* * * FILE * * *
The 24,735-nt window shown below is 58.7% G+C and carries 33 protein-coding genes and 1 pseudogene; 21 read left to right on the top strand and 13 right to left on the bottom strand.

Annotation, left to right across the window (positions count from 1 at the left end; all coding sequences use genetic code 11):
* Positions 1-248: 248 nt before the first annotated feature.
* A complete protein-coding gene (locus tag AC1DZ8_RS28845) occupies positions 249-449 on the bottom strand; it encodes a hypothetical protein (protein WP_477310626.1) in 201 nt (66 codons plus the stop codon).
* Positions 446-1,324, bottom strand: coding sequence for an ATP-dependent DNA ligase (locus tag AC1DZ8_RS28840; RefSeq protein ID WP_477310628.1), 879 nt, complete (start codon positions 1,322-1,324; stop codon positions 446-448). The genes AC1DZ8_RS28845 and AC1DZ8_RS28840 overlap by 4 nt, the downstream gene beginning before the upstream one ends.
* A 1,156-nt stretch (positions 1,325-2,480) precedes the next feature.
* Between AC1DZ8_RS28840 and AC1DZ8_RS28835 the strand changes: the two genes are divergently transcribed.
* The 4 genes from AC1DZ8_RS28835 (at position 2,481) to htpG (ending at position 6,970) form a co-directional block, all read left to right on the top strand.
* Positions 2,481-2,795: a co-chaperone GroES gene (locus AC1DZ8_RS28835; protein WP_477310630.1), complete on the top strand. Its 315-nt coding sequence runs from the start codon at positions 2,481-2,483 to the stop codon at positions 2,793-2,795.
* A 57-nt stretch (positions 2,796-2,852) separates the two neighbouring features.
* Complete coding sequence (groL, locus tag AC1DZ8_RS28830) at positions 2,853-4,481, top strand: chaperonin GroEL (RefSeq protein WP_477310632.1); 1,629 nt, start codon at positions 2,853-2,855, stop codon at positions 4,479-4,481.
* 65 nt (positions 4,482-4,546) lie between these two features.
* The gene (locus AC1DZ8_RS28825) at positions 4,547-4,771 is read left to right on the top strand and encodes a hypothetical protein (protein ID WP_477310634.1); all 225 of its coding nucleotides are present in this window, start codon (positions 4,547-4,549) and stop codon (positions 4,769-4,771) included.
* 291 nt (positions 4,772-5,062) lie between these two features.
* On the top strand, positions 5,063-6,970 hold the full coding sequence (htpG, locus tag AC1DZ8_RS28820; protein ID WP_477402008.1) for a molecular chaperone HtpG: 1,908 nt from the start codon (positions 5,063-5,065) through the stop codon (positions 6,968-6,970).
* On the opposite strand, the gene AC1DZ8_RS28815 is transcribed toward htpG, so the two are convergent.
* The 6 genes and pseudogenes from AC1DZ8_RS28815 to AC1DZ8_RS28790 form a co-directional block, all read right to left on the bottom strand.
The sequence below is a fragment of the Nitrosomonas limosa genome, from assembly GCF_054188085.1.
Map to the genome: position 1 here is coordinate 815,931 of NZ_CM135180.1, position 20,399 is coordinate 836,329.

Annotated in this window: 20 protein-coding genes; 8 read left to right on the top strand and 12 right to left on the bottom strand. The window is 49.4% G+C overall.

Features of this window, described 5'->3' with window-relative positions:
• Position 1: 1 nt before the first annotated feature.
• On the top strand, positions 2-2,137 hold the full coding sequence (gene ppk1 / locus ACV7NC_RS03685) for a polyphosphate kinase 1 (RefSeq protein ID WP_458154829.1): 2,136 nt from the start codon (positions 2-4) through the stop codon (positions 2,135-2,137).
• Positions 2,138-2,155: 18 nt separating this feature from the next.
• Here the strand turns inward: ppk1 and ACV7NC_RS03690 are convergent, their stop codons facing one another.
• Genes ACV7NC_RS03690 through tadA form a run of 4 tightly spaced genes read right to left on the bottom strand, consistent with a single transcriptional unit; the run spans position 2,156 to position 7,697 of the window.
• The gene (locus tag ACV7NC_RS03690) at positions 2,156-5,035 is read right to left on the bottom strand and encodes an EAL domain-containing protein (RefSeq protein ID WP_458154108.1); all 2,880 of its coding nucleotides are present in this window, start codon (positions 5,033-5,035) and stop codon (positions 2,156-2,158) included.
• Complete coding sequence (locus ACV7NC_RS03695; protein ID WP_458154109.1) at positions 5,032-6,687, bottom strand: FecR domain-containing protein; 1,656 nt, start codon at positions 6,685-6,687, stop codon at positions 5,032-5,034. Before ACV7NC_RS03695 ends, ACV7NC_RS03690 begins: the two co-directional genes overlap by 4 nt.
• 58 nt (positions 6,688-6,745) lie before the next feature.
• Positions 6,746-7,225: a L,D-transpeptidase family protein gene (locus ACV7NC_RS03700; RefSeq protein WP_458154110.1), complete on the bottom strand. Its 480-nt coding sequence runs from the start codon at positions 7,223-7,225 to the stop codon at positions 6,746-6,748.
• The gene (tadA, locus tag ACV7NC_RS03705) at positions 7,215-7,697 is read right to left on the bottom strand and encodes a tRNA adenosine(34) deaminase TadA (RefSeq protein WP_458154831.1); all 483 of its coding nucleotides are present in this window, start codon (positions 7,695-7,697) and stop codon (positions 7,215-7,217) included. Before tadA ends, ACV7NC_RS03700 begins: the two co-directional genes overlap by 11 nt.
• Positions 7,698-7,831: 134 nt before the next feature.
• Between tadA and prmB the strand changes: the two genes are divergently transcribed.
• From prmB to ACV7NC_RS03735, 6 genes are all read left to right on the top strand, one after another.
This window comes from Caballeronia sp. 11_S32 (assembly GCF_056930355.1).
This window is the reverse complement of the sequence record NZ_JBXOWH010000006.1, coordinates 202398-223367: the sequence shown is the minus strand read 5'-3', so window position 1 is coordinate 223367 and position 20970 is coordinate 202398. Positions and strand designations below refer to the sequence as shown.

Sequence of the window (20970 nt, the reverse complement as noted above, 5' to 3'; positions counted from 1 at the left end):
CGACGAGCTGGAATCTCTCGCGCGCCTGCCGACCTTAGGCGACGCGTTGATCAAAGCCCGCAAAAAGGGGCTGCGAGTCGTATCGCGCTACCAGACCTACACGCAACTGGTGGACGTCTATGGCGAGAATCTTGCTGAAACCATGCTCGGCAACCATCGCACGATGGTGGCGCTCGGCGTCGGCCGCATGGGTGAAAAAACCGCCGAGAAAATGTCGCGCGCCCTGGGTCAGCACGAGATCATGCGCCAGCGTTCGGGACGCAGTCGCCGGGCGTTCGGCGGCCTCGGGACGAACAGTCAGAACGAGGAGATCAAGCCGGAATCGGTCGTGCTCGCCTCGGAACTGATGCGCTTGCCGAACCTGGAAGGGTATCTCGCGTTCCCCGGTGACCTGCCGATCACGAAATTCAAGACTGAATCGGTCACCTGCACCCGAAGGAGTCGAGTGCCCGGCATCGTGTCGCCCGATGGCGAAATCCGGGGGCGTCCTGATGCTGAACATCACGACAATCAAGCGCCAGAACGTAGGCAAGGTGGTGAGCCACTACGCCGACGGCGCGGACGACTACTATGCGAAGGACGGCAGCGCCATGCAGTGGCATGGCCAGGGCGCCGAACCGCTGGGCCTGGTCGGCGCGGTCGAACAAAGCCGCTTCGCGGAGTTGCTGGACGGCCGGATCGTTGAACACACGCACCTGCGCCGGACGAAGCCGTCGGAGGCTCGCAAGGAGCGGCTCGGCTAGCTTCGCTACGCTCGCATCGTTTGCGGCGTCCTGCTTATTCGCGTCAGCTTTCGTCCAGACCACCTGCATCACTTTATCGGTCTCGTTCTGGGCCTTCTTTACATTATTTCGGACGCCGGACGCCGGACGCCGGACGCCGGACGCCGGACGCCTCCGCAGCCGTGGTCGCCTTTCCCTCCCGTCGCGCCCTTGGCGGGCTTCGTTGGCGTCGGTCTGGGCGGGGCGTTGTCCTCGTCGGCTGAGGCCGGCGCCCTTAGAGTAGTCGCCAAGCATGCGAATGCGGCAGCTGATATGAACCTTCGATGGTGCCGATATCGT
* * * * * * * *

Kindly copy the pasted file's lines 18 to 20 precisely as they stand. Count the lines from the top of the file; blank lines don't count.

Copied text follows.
The sequence below is a fragment of the Nitrosomonas limosa genome, from assembly GCF_054188085.1.
Map to the genome: position 1 here is coordinate 815,931 of NZ_CM135180.1, position 20,399 is coordinate 836,329.

Annotated in this window: 20 protein-coding genes; 8 read left to right on the top strand and 12 right to left on the bottom strand. The window is 49.4% G+C overall.